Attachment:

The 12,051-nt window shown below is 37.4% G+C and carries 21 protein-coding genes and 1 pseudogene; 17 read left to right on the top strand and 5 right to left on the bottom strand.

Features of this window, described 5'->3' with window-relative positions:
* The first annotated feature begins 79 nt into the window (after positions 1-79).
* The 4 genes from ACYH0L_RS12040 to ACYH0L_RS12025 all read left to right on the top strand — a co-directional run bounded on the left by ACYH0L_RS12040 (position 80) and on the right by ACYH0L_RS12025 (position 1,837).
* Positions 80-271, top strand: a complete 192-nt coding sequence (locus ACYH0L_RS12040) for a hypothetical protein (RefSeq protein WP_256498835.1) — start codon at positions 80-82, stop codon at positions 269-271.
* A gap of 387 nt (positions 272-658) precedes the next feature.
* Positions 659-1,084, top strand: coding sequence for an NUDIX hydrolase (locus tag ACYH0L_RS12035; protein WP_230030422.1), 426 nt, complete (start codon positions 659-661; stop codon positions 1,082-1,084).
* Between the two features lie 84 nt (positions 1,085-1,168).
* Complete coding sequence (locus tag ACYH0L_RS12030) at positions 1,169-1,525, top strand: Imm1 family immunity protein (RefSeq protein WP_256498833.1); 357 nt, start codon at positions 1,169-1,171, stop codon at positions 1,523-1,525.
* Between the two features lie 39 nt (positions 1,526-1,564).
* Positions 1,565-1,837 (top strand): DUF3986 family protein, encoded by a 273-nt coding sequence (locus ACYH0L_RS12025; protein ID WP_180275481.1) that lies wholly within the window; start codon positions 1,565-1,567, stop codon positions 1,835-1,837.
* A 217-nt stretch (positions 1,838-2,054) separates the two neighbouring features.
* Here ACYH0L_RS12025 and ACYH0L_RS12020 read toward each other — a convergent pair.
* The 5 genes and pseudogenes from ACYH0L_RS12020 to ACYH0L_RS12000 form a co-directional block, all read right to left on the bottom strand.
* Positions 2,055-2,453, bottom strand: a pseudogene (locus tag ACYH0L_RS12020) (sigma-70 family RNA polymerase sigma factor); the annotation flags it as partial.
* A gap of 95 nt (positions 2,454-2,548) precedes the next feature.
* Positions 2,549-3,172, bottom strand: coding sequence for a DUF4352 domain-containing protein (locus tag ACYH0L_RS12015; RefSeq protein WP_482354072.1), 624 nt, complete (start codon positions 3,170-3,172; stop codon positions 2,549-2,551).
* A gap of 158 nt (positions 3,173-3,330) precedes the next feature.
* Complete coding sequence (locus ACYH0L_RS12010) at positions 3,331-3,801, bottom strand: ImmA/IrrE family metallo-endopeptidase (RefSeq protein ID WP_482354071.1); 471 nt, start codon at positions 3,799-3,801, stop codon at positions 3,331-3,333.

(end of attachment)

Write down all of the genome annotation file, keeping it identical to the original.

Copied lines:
The 12,051-nt window shown below is 37.4% G+C and carries 21 protein-coding genes and 1 pseudogene; 17 read left to right on the top strand and 5 right to left on the bottom strand.

Features of this window, described 5'->3' with window-relative positions:
* The first annotated feature begins 79 nt into the window (after positions 1-79).
* The 4 genes from ACYH0L_RS12040 to ACYH0L_RS12025 all read left to right on the top strand — a co-directional run bounded on the left by ACYH0L_RS12040 (position 80) and on the right by ACYH0L_RS12025 (position 1,837).
* Positions 80-271, top strand: a complete 192-nt coding sequence (locus ACYH0L_RS12040) for a hypothetical protein (RefSeq protein WP_256498835.1) — start codon at positions 80-82, stop codon at positions 269-271.
* A gap of 387 nt (positions 272-658) precedes the next feature.
* Positions 659-1,084, top strand: coding sequence for an NUDIX hydrolase (locus tag ACYH0L_RS12035; protein WP_230030422.1), 426 nt, complete (start codon positions 659-661; stop codon positions 1,082-1,084).
* Between the two features lie 84 nt (positions 1,085-1,168).
* Complete coding sequence (locus tag ACYH0L_RS12030) at positions 1,169-1,525, top strand: Imm1 family immunity protein (RefSeq protein WP_256498833.1); 357 nt, start codon at positions 1,169-1,171, stop codon at positions 1,523-1,525.
* Between the two features lie 39 nt (positions 1,526-1,564).
* Positions 1,565-1,837 (top strand): DUF3986 family protein, encoded by a 273-nt coding sequence (locus ACYH0L_RS12025; protein ID WP_180275481.1) that lies wholly within the window; start codon positions 1,565-1,567, stop codon positions 1,835-1,837.
* A 217-nt stretch (positions 1,838-2,054) separates the two neighbouring features.
* Here ACYH0L_RS12025 and ACYH0L_RS12020 read toward each other — a convergent pair.
* The 5 genes and pseudogenes from ACYH0L_RS12020 to ACYH0L_RS12000 form a co-directional block, all read right to left on the bottom strand.
* Positions 2,055-2,453, bottom strand: a pseudogene (locus tag ACYH0L_RS12020) (sigma-70 family RNA polymerase sigma factor); the annotation flags it as partial.
* A gap of 95 nt (positions 2,454-2,548) precedes the next feature.
* Positions 2,549-3,172, bottom strand: coding sequence for a DUF4352 domain-containing protein (locus tag ACYH0L_RS12015; RefSeq protein WP_482354072.1), 624 nt, complete (start codon positions 3,170-3,172; stop codon positions 2,549-2,551).
* A gap of 158 nt (positions 3,173-3,330) precedes the next feature.
* Complete coding sequence (locus ACYH0L_RS12010) at positions 3,331-3,801, bottom strand: ImmA/IrrE family metallo-endopeptidase (RefSeq protein ID WP_482354071.1); 471 nt, start codon at positions 3,799-3,801, stop codon at positions 3,331-3,333.